Commentary with Lars von Trier and professor Murray Smith
Professor Smith does most of the talking, and does his best to get von Trier to open up, but the director never quite relaxes. Some people may be upset that von Trier doesn’t explain himself or give direct answers as to why he made the film or what it really means, but I really prefer it that way. At the same time, I’m not a fan of mostly-mumbled commentary tracks that offer little to no insight. The most I could get out of this was a further look at how mentally fractured von Trier is. It’s no Joaquin Phoenix-style act.
Cast and Director Interviews [TRT 1:07:02]
Confessions of Anxiety [4:57]
Charlotte, Etc. [43:53]
Willem Dafoe: Agent of Fantasy [18:13]
The first featurette listed is von Trier and cohorts relating the story of his crippling anxiety and how it’s affected him and how it shaped the making of Antichrist. The lengthy interview with Charlotte Gainsbourg is entirely in French, and is the most revealing and interesting extra in the set, as far as I’m concerned. Dafoe’s piece was edited from pre-existing EPK footage into a sharp, effective piece by the wizards at Criterion, and is the one piece not found on the European release (as far as I know).
Making of Antichrist [TRT 1:04:14]
Behind the Test Film [6:32]
Visual Style [15:31]
Sound and Music [13:00]
Eden - Production Design [5:10]
Makeup Effects and Props [8:13]
The Three Beggars - The Animals of Antichrist [8:06]
The Evil of Woman [7:42]
Leave it to the Danes to put together Behind-the-Scenes featurettes that don’t suck. “Behind the Test Film” gives a fascinating look at the extensive work done before principal photography started. I really enjoyed the bit on the animals (Fox, Crow, and Deer) used in the film too. The most interesting of them all is “The Evil of Woman”, which features the woman who did all the misogyny research.
Cannes 2009 [TRT 21:45]
Chaos Reigns at the Cannes Film Festival [7:22]
Charlotte Gainsbourg [6:18]
Willem Dafoe [8:05]
My favorite thing included in this bundle of featurettes is the bit with the journalist demanding that von Trier explain himself. Aside from that, the interviews with Gainsbourg and Dafoe are interesting in that we see them rather taken aback at the bile directed at them. They took their contributions to the film very seriously, and you can see the dazed look in their eyes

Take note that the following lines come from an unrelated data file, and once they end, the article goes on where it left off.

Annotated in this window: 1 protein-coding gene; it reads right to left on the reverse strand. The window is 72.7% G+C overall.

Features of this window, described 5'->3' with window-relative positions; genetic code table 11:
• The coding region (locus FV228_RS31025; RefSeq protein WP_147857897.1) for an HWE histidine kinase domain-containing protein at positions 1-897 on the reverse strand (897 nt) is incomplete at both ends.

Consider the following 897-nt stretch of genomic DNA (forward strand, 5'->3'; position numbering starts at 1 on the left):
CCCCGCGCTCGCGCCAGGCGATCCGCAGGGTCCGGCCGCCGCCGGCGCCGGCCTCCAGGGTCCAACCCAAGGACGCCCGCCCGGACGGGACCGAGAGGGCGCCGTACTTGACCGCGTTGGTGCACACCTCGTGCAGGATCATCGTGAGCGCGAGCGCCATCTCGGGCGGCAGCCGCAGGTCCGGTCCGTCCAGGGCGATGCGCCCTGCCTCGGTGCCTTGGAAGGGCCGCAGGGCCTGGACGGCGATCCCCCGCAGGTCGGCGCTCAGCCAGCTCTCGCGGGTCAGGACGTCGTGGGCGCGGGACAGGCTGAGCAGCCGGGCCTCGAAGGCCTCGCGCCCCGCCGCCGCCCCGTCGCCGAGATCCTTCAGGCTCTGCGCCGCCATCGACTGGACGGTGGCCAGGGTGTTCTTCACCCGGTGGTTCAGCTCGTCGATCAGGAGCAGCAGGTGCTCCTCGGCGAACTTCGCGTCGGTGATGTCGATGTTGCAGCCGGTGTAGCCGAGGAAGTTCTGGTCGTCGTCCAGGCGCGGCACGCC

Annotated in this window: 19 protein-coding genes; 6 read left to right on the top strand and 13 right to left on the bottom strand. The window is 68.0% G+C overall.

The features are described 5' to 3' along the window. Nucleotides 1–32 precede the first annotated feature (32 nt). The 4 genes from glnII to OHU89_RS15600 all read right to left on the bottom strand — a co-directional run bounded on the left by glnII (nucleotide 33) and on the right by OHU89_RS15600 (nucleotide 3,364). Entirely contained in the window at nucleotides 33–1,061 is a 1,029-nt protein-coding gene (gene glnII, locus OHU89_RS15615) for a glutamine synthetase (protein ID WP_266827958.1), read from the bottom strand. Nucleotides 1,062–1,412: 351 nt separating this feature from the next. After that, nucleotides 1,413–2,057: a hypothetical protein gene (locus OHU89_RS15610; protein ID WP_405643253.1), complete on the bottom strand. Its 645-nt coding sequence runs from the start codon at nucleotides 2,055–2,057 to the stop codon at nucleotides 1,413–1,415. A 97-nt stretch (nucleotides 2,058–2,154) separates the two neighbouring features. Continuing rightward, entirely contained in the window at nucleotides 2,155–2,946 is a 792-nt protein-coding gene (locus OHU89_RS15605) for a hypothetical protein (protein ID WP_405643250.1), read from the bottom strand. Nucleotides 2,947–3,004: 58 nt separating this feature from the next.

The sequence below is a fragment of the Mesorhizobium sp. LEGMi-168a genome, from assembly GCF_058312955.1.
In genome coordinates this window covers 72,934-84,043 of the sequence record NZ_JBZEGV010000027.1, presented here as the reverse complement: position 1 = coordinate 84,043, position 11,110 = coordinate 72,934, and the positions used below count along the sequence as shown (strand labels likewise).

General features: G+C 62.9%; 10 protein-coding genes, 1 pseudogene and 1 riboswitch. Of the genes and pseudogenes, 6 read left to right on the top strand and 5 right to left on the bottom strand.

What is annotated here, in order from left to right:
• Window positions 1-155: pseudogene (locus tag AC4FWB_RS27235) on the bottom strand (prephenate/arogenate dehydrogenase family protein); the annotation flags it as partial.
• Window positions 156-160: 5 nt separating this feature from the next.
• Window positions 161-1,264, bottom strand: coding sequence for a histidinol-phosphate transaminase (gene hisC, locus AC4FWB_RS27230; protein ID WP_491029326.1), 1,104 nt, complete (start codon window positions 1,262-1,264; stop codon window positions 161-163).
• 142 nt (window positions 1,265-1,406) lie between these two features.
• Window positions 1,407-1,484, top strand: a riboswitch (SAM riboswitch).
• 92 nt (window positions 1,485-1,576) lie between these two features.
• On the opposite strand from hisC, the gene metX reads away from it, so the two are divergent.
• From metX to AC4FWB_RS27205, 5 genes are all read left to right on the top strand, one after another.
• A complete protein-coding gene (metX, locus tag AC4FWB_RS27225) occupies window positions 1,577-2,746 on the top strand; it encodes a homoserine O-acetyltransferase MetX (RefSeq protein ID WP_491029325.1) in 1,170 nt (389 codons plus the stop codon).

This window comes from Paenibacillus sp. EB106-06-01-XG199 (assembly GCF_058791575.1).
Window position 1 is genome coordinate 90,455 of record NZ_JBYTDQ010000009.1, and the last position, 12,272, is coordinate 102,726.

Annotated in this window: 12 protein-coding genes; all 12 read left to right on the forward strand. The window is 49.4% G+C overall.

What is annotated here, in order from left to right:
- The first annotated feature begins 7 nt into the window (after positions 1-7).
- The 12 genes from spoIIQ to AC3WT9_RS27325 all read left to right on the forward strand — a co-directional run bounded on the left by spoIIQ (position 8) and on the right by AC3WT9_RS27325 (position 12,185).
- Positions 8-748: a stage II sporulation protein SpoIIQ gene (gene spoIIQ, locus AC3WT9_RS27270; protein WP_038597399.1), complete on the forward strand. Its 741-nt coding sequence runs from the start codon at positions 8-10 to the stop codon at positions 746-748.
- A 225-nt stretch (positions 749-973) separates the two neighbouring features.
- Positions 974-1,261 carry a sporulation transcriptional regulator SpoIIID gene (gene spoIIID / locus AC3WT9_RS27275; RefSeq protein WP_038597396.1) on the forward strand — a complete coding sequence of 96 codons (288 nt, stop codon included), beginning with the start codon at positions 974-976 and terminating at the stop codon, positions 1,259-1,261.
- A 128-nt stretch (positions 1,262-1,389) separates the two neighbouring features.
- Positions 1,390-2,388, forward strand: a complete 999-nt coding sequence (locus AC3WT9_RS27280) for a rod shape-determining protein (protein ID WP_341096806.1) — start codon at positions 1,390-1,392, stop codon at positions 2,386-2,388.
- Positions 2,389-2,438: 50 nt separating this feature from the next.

Theatrical Trailers (3)
The first couple of trailers are international, pre-acquisition trailers, and the last one is the domestic trailer cut by IFC. The differences make it feel like IFC was playing up the horror angle more so than the original Zentropa intention.
Antichrist isn’t the kind of movie that you snap up and re-watch every few months, nor is it something that could ever pull off the shelf when trying to find something to watch with a bunch of pals over pizza on a Friday night. The experience presented here by Criterion allows you to more comprehensively absorb the film with proper context, regardless of what you end up thinking of it. Be forewarned: it’s the kind of experience that could sour friendships, romantic relationships, and your tenuous grasp on reality. Regardless, it’s one of the most indelible cinematic experiences you’ll have for some time.
Antichrist hits the street on November 9th in the US, and the Blu-ray can be pre-ordered at Amazon for $32.49. The DVD can be pre-ordered here for $35.99. Clicking on those links make a small percentage of your purchase go toward funding the continued badassery of Badass Digest.